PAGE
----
Advertisement

What Can a Big Program Teach Us about Optimization?

Conference paper
Part of the Lecture Notes in Computer Science book series (LNCS, volume 8084)

Abstract

In this paper we report on the evolution of Apache Ant, a build automation tool developed in Java. We observed a typical case of architectural mismatch in this system: its original simple design was lost due to maintenance and addition of new features. We have applied SBSE techniques to determine whether the search would be able to recover at least parts of the original design, in a metrics-based optimization. We observed that current SBSE techniques produce complex designs, but they also allow us to study the limitations of present design metrics. In the end, we propose a new research perspective joining software clustering and refactoring selection to improve software evolution.

Keywords

Apache Ant Hill Climbing search software module clustering 

Preview

Unable to display preview. Download preview PDF.

Unable to display preview. Download preview PDF.

References

  1. 1.
    Fowler, M.: Continuous Integration, http://www.martinfowler.com/articles/continuousIntegration.html (last accessed on March 26, 2013)
  2. 2.
    Mitchell, B., Mancoridis, S.: On the automatic modularization of software systems using the bunch tool. IEEE Transactions on Software Engineering 32(3), 193–208 (2006)CrossRefGoogle Scholar
  3. 3.
    Harman, M., Swift, S., Mahdavi, K.: An Empirical Study of the Robustness of two Module Clustering Fitness Functions. In: Proceedings of GECCO 2005, Washington, USA (2005)Google Scholar
  4. 4.
    Barros, M.: An Analysis of the Effects of Composite Objectives in Multiobjective Software Module Clustering. In: Proceedings of the Genetic and Evolutionary Computation Conference (GECCO 2012), Philadelphia, USA (2012)Google Scholar
  5. 5.
    Simons, C.L., Parmee, I.C.: Elegant Object-Oriented Software Design via Interactive, Evolutionary Computation. IEEE Transactions on Systems, Man, and Cybernetics, Part C (Applications and Reviews) 42(6), 1797–1805 (2012), doi:10.1109/TSMCC.2012.2225103CrossRefGoogle Scholar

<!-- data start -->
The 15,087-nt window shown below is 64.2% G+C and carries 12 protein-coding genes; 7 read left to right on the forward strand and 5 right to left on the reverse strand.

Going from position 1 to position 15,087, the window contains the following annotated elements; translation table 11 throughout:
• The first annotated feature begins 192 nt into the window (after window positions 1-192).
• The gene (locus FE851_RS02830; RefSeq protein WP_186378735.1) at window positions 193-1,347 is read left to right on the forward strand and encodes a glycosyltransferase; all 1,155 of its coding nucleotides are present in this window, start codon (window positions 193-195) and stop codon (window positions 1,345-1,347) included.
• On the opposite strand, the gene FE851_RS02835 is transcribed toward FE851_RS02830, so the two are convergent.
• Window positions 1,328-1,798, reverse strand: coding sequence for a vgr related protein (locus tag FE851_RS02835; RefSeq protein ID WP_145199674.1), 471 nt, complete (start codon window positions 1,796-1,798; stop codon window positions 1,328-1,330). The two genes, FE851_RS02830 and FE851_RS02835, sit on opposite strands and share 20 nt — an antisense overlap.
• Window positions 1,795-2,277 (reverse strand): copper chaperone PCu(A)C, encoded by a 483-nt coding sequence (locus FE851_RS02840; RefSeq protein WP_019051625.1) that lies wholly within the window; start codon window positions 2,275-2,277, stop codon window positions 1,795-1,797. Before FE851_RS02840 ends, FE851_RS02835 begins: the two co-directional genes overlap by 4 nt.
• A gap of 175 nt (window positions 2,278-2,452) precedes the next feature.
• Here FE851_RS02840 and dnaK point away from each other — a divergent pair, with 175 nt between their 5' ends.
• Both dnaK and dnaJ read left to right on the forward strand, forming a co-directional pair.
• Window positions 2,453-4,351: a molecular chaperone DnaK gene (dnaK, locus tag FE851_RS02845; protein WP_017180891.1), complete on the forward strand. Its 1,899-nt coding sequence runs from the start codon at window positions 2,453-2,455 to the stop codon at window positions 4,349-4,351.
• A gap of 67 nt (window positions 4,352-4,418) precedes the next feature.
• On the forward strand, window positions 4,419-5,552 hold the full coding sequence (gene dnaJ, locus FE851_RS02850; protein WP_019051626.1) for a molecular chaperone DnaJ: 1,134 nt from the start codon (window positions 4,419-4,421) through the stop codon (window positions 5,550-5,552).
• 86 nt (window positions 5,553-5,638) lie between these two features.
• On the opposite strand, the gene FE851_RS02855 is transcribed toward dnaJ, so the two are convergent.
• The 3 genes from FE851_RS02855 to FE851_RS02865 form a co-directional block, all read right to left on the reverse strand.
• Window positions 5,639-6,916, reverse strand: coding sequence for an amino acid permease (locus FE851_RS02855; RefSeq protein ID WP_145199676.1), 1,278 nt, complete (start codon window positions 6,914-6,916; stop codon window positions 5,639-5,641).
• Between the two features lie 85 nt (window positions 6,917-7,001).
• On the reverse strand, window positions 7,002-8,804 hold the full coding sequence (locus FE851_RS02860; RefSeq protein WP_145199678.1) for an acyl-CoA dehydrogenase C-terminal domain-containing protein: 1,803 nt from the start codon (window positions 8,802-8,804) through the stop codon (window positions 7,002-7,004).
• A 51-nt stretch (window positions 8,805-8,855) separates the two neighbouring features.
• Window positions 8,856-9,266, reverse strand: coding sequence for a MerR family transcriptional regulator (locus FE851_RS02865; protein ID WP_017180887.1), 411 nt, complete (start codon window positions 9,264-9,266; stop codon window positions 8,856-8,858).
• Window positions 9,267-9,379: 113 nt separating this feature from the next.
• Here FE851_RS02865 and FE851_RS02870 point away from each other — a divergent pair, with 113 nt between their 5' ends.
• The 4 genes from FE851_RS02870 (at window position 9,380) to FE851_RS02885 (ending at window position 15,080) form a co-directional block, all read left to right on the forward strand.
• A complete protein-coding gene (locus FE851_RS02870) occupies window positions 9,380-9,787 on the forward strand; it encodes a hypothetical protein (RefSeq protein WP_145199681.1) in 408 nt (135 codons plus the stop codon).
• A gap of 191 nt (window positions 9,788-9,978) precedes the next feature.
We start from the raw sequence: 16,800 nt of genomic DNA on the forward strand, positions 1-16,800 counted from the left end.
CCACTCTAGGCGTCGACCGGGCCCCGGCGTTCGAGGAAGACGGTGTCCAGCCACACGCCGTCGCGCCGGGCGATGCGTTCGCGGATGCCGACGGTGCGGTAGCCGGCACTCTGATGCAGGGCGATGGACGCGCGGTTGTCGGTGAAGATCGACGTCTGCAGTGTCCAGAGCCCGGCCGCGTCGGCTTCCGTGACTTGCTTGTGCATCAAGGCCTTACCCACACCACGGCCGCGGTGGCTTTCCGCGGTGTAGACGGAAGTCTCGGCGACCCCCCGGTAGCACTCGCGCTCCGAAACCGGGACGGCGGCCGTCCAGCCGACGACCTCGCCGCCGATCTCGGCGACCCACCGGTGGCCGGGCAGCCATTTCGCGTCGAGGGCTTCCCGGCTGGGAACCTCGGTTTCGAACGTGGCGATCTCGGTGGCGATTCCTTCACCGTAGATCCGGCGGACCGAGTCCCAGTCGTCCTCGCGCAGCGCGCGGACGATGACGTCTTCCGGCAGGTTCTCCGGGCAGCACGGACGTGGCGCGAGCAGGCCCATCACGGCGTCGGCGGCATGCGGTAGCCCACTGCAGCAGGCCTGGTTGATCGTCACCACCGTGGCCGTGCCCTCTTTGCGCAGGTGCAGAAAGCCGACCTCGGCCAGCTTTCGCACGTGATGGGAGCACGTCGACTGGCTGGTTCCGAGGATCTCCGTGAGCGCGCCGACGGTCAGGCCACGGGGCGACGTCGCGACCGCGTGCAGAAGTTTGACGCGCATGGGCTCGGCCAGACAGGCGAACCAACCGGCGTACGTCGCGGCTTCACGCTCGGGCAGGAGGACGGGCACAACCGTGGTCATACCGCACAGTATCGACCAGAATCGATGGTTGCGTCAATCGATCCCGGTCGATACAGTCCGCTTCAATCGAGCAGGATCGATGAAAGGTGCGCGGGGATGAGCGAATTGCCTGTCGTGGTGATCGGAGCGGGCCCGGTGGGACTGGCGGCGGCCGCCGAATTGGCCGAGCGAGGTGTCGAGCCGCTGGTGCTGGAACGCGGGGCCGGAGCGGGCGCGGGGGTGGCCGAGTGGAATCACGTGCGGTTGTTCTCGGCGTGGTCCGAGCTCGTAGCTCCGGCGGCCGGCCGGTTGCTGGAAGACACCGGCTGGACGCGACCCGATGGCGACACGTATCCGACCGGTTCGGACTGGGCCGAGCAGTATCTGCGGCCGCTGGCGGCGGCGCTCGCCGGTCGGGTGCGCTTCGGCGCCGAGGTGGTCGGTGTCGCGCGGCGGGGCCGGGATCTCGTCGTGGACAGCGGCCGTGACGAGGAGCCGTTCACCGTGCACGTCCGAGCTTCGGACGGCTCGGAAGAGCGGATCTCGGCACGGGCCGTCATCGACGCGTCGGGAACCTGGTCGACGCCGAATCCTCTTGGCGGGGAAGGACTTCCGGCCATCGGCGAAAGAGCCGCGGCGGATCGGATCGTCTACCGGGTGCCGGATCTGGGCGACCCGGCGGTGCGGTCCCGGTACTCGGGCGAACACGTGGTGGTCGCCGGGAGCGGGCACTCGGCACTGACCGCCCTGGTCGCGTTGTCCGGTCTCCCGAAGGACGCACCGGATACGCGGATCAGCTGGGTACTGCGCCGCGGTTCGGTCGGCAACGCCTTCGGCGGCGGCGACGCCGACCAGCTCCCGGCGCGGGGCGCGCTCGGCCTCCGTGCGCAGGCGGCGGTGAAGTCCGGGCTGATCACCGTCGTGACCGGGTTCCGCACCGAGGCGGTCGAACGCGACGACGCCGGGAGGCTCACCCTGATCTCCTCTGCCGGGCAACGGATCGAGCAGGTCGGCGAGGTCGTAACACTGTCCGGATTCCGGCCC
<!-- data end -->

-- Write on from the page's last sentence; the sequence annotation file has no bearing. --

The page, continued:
6. 6.
    Henderson-Sellers, B.: Software Metrics. Prentice Hall, Hemel Hempstead (1996)Google Scholar
  7. 7.
    Chidamber, S., Kemerer, C.: A Metrics Suite for Object Oriented Design. IEEE Transactions on Software Engineering 20(6), 476–493 (1994)CrossRefGoogle Scholar
  8. 8.
    Lanza, M., Marinescu, R.: Object-oriented Metrics in Practice: using Software Metrics to Characterize, Evaluate, and Improve the Design of Object-Oriented Systems. Springer, Heidelberg (2006)Google Scholar
  9. 9.
    Garlan, D., Allen, R., Ockerbloom, J.: Architectural Mismatch or, Why it’s hard to build systems out of existing parts. IEEE Software 12(6), 17–26 (1995)CrossRefGoogle Scholar
  10. 10.
    Sangal, N., Waldman, F.: Dependency Models to Manage Software Architecture. CROSSTALK: The Journal of Defense Software Engineering, 8–12 (November 2005)Google Scholar
  11. 11.
    Cinnéide, M.Ó., Tratt, L., Harman, M., Counsell, S., Moghadam, I.H.: Experimental Assessment of Software Metrics Using Automated Refactoring. In: Proc. of the 6th Int. Symposium on Empirical Software Engineering and Measurement, Sweden, pp. 49–58 (2012)Google Scholar
  12. 12.
    Hall, M., Walkinshaw, N., McMinn, P.: Supervised Software Modularisation. In: Proc. of the International Conference on Software Maintenance, Riva del Garda, pp. 472–481 (2012)Google Scholar

Copyright information

© Springer-Verlag Berlin Heidelberg 2013

Authors and Affiliations

  1. 1.Post-graduate Information Systems ProgramPPGI/UNIRIOUrca – Rio de JaneiroBrazil
  2. 2.Computers and System Engineering ProgramCOPPE/UFRJRio de JaneiroBrazil

Personalised recommendations